Friday, June 29, 2012
Are you organic?
In the morning, when the dew is still on the leaves of the zucchini and cucumber vines, and the little hairs on the tomato plants glisten, the lettuce gets picked, along with the Swiss chard, parsley, basil and while the flowers await patiently their fate of being bound together and settled into a half-gallon jar - it never occurs to me that we aren't organic.
Packed for the area's only local growers' only market, these are the fruits of our labor. Time, energy, water, all of these a careful diligence that extends over the few acres of land we put to good use here on Hope Farms.
At the market today, a customer (or not - she didn't buy anything) asked if we were organic. As I said "No," apologetically, I wondered why I felt the need to carry a 25 pound sack of potential guilt for not being certified organic.
I did offer, humbly, "we use no chemicals, ever" but it felt like a moot point.
She distantly viewed the produce on the table as though it were not good enough. Then she made her way over to another vendor without saying anything else.
For some other reason, as the day wore on, it nagged at me even more. Did she not purchase anything because we aren't certified organic? Does she know what the paperwork is like, the initial certification cost amounts or yearly audit expenses are like?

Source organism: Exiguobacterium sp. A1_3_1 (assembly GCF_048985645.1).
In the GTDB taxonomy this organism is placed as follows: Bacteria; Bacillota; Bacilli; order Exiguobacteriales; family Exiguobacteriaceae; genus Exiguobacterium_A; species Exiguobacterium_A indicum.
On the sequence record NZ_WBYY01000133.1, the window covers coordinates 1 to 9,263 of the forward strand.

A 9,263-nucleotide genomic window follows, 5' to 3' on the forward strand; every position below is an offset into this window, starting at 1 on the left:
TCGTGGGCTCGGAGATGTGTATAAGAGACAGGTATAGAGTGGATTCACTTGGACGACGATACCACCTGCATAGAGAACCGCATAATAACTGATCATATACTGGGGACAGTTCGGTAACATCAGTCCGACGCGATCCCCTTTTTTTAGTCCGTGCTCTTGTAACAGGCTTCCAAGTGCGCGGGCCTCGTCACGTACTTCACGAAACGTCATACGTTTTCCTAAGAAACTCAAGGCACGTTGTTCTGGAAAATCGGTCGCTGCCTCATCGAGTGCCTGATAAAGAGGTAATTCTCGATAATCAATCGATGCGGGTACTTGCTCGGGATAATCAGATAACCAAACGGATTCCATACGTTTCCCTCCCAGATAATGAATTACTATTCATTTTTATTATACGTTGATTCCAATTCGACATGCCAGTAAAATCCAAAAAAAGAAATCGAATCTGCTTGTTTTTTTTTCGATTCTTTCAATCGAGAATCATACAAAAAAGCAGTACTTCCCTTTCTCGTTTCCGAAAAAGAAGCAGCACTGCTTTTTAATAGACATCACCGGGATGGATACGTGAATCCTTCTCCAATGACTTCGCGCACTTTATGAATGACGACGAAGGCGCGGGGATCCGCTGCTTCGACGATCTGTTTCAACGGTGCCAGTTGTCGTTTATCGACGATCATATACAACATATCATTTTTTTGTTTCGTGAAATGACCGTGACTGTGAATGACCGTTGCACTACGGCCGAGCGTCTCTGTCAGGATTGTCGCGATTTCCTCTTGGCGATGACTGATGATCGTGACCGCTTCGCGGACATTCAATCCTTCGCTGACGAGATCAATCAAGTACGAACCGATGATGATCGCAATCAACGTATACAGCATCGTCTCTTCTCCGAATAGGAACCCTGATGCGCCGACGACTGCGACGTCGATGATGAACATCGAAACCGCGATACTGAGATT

One figure I've seen for initial certification is $750. For the year. Yes, I said for the year.
Let's see; 2 dozen eggs per week at $3.50/dozen = $7.00 x 52 = $364 yet, the "organic" feed it takes to make a dozen eggs (roughly four pounds per dozen) is about $25 for 50 pounds. So, four pounds would cost roughly $8. Organic feed costs at $8/dozen x 52 dozen = $416 so right off the bat I'd have to charge more for my eggs, and then; would anyone buy them? And this doesn't account for the cost of becoming certified.
And that's just an example of eggs. Never mind the squash or onions, let alone the eggplant or tomatoes and the trials and tribulations that come with attempting to grow these things without using chemicals to ward off unwelcome guests and uninvited pests.
Living in a (rural) tier one county has it's pros and cons, for certain. The untouched beauty and majestic mountains that surround us are unmatched, but the job situation is scarce. I'm educated, hardworking, reliable and although I have looked and told everyone I knew I was unsuccessful at finding a job in Montgomery County with the exception of some part-time temporary work, for which I was most grateful, but it was.....temporary.
Why am I trudging through this diatribe? It's not that I'm against "Organic" in any sense of the word. But what I do take issue with is the idea that my husbands and my hard work, steadfast resolve to not use chemicals to control pests, and constant tending to the garden, livestock and poultry on this small-timey farm isn't enough for a customer - without the "label."
Please, don't get me wrong (and if you do, that's okay, too) but....this farm does not support itself (yet!). I have provided, on more than one occasion, income and expense receipts to those-that-shall-remain-un-named and at the end of the informational session, their question was this: Why do you do this if it isn't always profitable?
The reasons are many, here are just a few: